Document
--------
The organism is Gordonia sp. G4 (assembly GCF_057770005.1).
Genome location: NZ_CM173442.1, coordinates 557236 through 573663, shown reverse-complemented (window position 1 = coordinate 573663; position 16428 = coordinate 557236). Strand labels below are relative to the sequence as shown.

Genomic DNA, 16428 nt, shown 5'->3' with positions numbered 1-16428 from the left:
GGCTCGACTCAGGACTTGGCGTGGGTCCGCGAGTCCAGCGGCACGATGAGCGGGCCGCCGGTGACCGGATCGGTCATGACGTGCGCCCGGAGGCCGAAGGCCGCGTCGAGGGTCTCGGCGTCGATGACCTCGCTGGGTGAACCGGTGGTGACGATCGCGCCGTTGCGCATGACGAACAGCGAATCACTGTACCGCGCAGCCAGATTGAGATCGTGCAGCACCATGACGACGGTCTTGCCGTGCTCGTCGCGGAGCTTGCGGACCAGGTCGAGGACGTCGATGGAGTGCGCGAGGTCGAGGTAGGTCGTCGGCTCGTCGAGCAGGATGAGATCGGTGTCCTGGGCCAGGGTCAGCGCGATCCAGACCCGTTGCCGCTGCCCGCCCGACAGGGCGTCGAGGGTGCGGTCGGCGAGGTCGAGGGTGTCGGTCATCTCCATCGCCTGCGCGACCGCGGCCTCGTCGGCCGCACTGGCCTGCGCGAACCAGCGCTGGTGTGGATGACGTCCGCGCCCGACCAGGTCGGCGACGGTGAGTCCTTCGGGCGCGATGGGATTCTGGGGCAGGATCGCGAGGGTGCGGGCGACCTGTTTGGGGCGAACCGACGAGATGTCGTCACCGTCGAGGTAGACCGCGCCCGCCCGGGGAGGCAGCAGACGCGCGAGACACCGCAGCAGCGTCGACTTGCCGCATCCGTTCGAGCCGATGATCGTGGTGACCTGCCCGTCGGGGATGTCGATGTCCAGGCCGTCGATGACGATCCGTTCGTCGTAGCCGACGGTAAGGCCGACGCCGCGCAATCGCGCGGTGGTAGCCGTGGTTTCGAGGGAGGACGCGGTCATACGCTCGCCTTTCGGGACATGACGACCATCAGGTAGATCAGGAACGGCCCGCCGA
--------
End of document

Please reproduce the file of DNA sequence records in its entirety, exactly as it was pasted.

The organism is Gordonia sp. G4 (assembly GCF_057770005.1).
Genome location: NZ_CM173442.1, coordinates 557236 through 573663, shown reverse-complemented (window position 1 = coordinate 573663; position 16428 = coordinate 557236). Strand labels below are relative to the sequence as shown.

Genomic DNA, 16428 nt, shown 5'->3' with positions numbered 1-16428 from the left:
GGCTCGACTCAGGACTTGGCGTGGGTCCGCGAGTCCAGCGGCACGATGAGCGGGCCGCCGGTGACCGGATCGGTCATGACGTGCGCCCGGAGGCCGAAGGCCGCGTCGAGGGTCTCGGCGTCGATGACCTCGCTGGGTGAACCGGTGGTGACGATCGCGCCGTTGCGCATGACGAACAGCGAATCACTGTACCGCGCAGCCAGATTGAGATCGTGCAGCACCATGACGACGGTCTTGCCGTGCTCGTCGCGGAGCTTGCGGACCAGGTCGAGGACGTCGATGGAGTGCGCGAGGTCGAGGTAGGTCGTCGGCTCGTCGAGCAGGATGAGATCGGTGTCCTGGGCCAGGGTCAGCGCGATCCAGACCCGTTGCCGCTGCCCGCCCGACAGGGCGTCGAGGGTGCGGTCGGCGAGGTCGAGGGTGTCGGTCATCTCCATCGCCTGCGCGACCGCGGCCTCGTCGGCCGCACTGGCCTGCGCGAACCAGCGCTGGTGTGGATGACGTCCGCGCCCGACCAGGTCGGCGACGGTGAGTCCTTCGGGCGCGATGGGATTCTGGGGCAGGATCGCGAGGGTGCGGGCGACCTGTTTGGGGCGAACCGACGAGATGTCGTCACCGTCGAGGTAGACCGCGCCCGCCCGGGGAGGCAGCAGACGCGCGAGACACCGCAGCAGCGTCGACTTGCCGCATCCGTTCGAGCCGATGATCGTGGTGACCTGCCCGTCGGGGATGTCGATGTCCAGGCCGTCGATGACGATCCGTTCGTCGTAGCCGACGGTAAGGCCGACGCCGCGCAATCGCGCGGTGGTAGCCGTGGTTTCGAGGGAGGACGCGGTCATACGCTCGCCTTTCGGGACATGACGACCATCAGGTAGATCAGGAACGGCCCGCCGA